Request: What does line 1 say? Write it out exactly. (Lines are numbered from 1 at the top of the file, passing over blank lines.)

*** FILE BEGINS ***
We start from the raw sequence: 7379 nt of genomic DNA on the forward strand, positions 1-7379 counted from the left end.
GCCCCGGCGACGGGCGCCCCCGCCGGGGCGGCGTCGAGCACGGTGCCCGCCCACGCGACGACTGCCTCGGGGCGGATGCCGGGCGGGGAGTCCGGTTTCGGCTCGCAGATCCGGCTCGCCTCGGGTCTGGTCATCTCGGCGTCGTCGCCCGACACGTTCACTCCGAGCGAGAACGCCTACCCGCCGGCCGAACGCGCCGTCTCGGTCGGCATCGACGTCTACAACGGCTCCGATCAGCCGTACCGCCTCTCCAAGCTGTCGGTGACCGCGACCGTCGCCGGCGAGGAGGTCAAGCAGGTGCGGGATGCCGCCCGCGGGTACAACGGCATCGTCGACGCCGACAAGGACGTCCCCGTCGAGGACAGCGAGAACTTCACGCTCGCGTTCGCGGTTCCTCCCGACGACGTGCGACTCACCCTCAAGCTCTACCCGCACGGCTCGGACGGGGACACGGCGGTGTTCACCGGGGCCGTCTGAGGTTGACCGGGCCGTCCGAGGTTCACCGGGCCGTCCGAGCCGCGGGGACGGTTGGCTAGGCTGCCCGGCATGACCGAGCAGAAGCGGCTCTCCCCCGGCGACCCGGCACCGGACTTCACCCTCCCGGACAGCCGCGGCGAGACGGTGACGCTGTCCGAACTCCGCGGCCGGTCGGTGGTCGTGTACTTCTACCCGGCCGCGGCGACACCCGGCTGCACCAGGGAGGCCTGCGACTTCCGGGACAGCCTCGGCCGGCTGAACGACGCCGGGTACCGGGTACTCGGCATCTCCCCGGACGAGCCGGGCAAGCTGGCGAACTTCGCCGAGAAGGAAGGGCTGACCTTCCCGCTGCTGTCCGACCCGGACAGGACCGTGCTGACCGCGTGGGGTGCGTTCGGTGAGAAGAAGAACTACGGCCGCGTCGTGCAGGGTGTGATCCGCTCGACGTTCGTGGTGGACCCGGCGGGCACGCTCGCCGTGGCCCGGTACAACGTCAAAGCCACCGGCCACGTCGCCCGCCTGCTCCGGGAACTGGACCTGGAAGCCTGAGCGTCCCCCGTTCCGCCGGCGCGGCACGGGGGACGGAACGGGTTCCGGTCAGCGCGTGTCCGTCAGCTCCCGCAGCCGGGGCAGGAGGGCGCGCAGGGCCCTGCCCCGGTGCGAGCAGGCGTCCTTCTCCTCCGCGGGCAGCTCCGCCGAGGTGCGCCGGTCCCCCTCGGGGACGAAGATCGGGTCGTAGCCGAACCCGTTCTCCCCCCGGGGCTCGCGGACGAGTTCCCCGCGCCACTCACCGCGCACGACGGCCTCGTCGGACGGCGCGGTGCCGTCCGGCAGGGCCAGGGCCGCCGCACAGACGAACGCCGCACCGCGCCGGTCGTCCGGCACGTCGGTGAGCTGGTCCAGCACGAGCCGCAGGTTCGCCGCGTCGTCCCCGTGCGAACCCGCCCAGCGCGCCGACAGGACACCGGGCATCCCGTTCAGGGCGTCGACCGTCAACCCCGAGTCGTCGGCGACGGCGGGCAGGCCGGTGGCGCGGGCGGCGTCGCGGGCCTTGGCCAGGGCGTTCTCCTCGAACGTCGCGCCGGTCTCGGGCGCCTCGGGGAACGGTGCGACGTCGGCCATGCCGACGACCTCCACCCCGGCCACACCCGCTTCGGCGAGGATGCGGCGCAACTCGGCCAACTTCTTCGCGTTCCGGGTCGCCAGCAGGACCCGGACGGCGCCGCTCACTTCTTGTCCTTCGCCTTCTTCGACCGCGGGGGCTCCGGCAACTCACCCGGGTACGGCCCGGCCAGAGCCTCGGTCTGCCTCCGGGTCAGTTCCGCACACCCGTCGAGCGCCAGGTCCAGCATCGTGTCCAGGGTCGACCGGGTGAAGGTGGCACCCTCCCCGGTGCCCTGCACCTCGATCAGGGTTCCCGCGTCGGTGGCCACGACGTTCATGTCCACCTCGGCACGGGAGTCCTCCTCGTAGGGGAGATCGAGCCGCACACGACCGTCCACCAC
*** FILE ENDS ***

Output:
We start from the raw sequence: 7379 nt of genomic DNA on the forward strand, positions 1-7379 counted from the left end.